The bicentenary of the first publication of the Grimms’ Kinder- und Hausmärchen (Children’s and Household Tales) in 1812 has inevitably generated a slew of new books, some making a genuine contribution to the Grimms’ legacy, some just lazily cashing in. This new edition of Mervyn Peake’s Grimm stands somewhere between these poles. There is every reason to reprint Peake’s lively and atmospheric illustrations, and no reason at all to reprint the stilted and archaic text they accompany.
The book was first published by Eyre & Spottiswoode in 1946, and the text they used appears to have been cobbled together from existing sources. Some stories come from Marian Edwardes’ 1912 translation, others from Margaret Hunt’s edition of 1884, leading to a fatal mishmash of more relaxed colloquial styles and arch high-Victoriana. What child, or adult, today wants to encounter a sentence such as ‘Thou hast certainly let a hair fall into the soup, and if thou hast, thou shalt be beaten for it’ in a fairytale? Buyers also need to be aware that this book contains two anti-semitic tales: the cruel ‘The Jew Among Thorns’, and ‘The Good Bargain’, which contains the line ‘what a Jew says is always false—no true word ever comes out of his mouth!’ alongside more hasts and cansts and thous. Peake did not illustrate either of these stories, making the decision to reprint them even more dubious.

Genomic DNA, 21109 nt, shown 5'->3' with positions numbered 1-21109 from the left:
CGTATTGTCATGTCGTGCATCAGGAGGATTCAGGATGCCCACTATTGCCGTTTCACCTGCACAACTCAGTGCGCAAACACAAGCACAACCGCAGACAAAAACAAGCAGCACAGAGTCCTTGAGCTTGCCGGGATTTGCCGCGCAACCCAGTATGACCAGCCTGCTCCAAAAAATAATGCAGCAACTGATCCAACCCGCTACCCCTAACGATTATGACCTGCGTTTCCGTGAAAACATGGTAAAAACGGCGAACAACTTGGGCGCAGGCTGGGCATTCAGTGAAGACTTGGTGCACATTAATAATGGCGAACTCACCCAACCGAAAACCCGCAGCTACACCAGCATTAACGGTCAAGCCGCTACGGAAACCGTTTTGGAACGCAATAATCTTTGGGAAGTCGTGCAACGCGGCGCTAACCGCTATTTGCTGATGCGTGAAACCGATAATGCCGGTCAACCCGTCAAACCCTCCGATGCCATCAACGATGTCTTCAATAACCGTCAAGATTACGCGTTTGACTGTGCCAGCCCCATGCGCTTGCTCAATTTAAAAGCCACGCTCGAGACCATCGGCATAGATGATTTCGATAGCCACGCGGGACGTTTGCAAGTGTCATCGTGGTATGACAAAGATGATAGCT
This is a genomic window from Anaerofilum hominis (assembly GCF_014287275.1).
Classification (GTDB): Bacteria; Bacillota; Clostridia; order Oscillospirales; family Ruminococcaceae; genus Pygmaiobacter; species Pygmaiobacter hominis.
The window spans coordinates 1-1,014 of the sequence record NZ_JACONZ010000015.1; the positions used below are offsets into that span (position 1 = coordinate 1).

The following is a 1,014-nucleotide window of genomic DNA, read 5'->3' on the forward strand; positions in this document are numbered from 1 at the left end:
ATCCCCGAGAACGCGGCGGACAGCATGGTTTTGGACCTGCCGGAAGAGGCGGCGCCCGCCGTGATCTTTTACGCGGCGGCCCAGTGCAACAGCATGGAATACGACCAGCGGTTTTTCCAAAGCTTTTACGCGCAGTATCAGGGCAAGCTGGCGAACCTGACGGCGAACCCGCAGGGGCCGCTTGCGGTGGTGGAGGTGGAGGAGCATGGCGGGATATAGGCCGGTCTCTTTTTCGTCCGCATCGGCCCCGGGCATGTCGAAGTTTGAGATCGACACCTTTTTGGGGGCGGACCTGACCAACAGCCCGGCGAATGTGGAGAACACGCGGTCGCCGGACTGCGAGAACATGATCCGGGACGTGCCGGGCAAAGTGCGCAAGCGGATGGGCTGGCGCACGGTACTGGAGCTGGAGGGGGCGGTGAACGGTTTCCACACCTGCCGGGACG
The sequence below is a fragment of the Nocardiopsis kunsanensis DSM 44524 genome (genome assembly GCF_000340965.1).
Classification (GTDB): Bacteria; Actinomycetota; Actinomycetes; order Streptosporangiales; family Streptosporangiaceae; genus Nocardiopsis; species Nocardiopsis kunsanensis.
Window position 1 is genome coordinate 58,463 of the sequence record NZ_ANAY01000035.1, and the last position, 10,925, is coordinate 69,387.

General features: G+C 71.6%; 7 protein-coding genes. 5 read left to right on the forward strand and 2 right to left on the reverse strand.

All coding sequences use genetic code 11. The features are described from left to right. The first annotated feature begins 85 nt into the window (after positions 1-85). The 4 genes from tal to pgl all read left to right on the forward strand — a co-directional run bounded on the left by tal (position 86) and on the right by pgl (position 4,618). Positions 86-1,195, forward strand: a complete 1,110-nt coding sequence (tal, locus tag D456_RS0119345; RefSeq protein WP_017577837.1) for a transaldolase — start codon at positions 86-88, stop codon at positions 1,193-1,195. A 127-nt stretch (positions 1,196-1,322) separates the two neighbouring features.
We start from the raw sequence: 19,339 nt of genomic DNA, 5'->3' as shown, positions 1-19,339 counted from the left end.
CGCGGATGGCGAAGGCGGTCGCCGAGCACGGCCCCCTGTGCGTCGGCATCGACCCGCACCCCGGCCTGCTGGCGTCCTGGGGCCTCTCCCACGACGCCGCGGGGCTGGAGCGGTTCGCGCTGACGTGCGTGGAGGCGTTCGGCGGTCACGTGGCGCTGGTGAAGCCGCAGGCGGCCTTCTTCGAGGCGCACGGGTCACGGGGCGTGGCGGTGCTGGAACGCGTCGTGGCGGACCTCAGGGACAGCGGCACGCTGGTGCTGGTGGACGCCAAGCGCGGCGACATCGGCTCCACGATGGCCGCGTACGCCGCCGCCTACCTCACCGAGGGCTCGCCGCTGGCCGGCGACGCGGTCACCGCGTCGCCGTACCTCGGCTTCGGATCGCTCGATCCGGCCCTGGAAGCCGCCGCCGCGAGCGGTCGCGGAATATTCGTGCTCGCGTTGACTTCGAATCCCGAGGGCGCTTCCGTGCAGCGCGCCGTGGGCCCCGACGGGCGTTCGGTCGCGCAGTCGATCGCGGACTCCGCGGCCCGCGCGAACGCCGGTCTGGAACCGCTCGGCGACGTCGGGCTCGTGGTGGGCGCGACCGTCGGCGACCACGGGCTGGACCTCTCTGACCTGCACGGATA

The illustrations are mainly ink drawings with Peake’s characteristic stuttering line, all dots and dashes like visual morse code. There are also four colour plates reproduced at the beginning of the volume.